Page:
MLB is full of ugly contracts, and there are a few in particular that stand out above the rest this season.
A player doesn’t have to play poorly for his contract to be considered a bad deal, but that often is the case.
In this article, we’ll be looking at the three most overpaid players in MLB this year.
One note: Despite still being owed $30 million by the Los Angeles Angels this season, Albert Pujols will not be included on this list because his current team is only paying him a prorated league minimum.
3. Giancarlo Stanton
The New York Yankees acquired Giancarlo Stanton from the Miami Marlins in 2017.
In addition to sending away some talent, part of the Yankees’ sacrifice in the deal was taking on the burden of Stanton’s massive contract.
The Marlins agreed to pay for some of the deal, and the way it breaks down is kind of complicated, but all you need to know is that the Yankees owe Stanton an AAV of $27 million through the 2028 season.
And however you want to spin it, he is not worth the money.
In four seasons with New York, Stanton has struggled to stay on the field due to injuries.
When he has been healthy, he’s been solid at the plate, but not to a degree that justifies his massive salary.
Stanton is batting .265 with an .852 OPS as a Yankee.
It’s a bad deal that the Yankees have no way out of.
2. Miguel Cabrera
Miguel Cabrera is one of the greatest hitters of this generation, but he’s not what he used to be.
Cabrera is currently in the midst of an eight-year, $240 million deal with the Detroit Tigers which will keep him with the club through 2024.
On this day in 2014, two-time defending AL MVP Miguel Cabrera signed an eight-year contract extension with the Tigers. Including the two years remaining on his present contract, the deal is worth $292 million, making it the biggest in major league history at the time
— Baseball Reference (@baseball_ref) March 29, 2021
Cabrera had already spent eight years with the club before inking the aforementioned deal, and those first eight seasons were ridiculous by all standards.
In those first eight years, Cabrera was a six-time All-Star, a four-time Silver Slugger and a two-time MVP.
He won four batting titles and led the league in on-base percentage four times, slugging twice, OPS twice, OPS+ twice, total bases twice, runs batted in twice, home runs twice, and doubles twice.
That’s a lot of “twices,” and the wildest part is that those achievements didn’t just come over the course of two really good reasons—they were scattered over those entire eight years.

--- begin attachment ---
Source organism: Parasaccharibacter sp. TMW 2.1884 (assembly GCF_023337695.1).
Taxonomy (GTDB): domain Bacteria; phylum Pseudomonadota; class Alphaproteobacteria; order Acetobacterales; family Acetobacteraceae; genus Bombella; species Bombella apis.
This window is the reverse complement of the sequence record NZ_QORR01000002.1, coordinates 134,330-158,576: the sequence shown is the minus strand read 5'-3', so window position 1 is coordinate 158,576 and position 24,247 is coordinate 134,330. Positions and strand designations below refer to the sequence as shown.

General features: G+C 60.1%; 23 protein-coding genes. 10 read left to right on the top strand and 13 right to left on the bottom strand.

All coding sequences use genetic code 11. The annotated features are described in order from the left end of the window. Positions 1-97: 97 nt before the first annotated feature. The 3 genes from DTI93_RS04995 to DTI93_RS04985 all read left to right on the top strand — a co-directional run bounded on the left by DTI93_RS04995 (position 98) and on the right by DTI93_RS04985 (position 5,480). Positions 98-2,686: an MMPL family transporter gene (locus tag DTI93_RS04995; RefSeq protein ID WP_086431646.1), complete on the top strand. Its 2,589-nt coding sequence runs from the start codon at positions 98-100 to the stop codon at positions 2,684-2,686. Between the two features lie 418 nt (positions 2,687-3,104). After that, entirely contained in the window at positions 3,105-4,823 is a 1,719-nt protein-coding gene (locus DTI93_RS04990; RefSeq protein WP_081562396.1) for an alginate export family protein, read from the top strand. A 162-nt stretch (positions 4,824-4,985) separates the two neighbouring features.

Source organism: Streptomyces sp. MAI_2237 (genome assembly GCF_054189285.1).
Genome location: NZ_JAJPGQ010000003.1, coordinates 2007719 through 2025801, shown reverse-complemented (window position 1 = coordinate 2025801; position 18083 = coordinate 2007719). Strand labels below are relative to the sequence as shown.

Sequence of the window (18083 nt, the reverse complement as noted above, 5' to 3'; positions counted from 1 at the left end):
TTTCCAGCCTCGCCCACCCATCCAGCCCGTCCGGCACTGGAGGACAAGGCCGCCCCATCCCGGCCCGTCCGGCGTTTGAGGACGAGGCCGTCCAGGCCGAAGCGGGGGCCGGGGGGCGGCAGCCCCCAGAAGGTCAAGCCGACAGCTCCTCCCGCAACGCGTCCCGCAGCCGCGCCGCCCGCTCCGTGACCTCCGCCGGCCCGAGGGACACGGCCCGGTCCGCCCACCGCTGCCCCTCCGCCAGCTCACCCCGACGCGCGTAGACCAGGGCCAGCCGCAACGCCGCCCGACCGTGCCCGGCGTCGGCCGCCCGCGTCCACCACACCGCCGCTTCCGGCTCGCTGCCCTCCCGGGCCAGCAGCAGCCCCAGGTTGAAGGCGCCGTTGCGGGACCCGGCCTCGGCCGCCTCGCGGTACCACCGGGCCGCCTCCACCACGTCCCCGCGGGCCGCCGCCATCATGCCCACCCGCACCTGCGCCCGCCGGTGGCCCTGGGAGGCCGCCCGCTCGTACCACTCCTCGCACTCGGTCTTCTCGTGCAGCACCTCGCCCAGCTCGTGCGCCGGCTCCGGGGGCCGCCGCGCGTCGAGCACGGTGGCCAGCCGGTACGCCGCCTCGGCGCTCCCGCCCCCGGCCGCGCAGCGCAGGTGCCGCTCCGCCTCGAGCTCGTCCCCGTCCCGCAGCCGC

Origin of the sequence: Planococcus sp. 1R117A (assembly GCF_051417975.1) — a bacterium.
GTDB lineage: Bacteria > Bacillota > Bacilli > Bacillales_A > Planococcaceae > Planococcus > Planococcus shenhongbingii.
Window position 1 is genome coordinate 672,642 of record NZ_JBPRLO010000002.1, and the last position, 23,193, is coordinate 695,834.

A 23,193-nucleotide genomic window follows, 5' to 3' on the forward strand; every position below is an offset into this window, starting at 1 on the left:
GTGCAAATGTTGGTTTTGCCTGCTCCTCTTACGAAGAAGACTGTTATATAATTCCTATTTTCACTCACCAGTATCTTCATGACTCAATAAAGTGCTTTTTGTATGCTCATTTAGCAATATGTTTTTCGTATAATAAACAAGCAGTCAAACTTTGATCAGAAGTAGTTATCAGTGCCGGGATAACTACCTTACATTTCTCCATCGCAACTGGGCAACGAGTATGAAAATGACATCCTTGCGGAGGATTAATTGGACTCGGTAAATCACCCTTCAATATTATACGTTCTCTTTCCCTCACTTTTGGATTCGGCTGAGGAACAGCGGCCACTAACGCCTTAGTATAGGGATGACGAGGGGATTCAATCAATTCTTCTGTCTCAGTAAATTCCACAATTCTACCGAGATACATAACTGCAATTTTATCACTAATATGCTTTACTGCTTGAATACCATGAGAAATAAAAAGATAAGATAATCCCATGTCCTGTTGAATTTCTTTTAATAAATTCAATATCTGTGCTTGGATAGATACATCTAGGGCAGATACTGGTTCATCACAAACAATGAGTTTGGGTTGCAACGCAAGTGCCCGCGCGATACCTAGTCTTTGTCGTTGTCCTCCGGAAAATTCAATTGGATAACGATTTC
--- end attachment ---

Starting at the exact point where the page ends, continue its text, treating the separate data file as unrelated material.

Let’s not forget that he also won the batting triple crown in 2012 by leading the league in average (.330), homers (44), and RBI (139).
With all of that said, the Tigers made a huge mistake by signing a 33-year-old Cabrera to an eight-year extension.
Since the extension, Cabrera’s production has dropped off more and more each season.
His overall numbers since the deal are okay (.276 average and .797 OPS), but that’s for an AAV of $30 million.
This year, he’s batting just .193 with a .562 OPS.
Cabrera is an all-time great and a future Hall of Famer, but his current deal is a disaster for Detroit.
1. Chris Davis
The Baltimore Orioles went all in on Chris Davis in January of 2016, signing him to a seven-year, $161 million deal that runs through 2022.
Davis had two historic power-hitting seasons in 2013 and 2015 when he led the league with 53 and 47 home runs, respectively.
In four seasons with the Orioles prior to signing the massive deal, Davis averaged 40 home runs per year while batting .256 with an .876 OPS.
That was apparently all Baltimore needed to see.
The franchise neglected some concerning complementary statistics, like Davis’ league-leading 208 strikeouts in 2015 and his .198 batting average in 2014.
After signing the massive deal, Davis had one decent season before turning into one of the least productive hitters in MLB.
That one decent season came in 2016.
David led the league in strikeouts again that year but did hit 38 home runs, had a .792 OPS, and a 3.1 WAR.
In every season since then, Davis has posted a negative WAR.
He had a -0.6 WAR in 2017, a disgusting -3.3 WAR in 2018, a -0.9 WAR in 2019, and a -0.9 WAR in 2020.
Since 2016, Davis is batting .185 with a .615 OPS.
The Orioles are paying him $17 million a year to be a net negative at the MLB level.
5 years ago today the Orioles agreed to a 7 year, $161 million contract with Chris Davis. Since the new contract Davis has 92 home runs, 231 RBIs, 762 strikeouts, and a batting average of .196. Worst deal in MLB history? pic.twitter.com/IDXn7enJbY
— The Exit 52 Podcast (@Exit52Podcast) January 16, 2021
Davis underwent season-ending hip surgery in early 2021, so we won’t see him this year.
Baltimore will have to get through one more season with Davis’ money on the books before they can move on from him for good.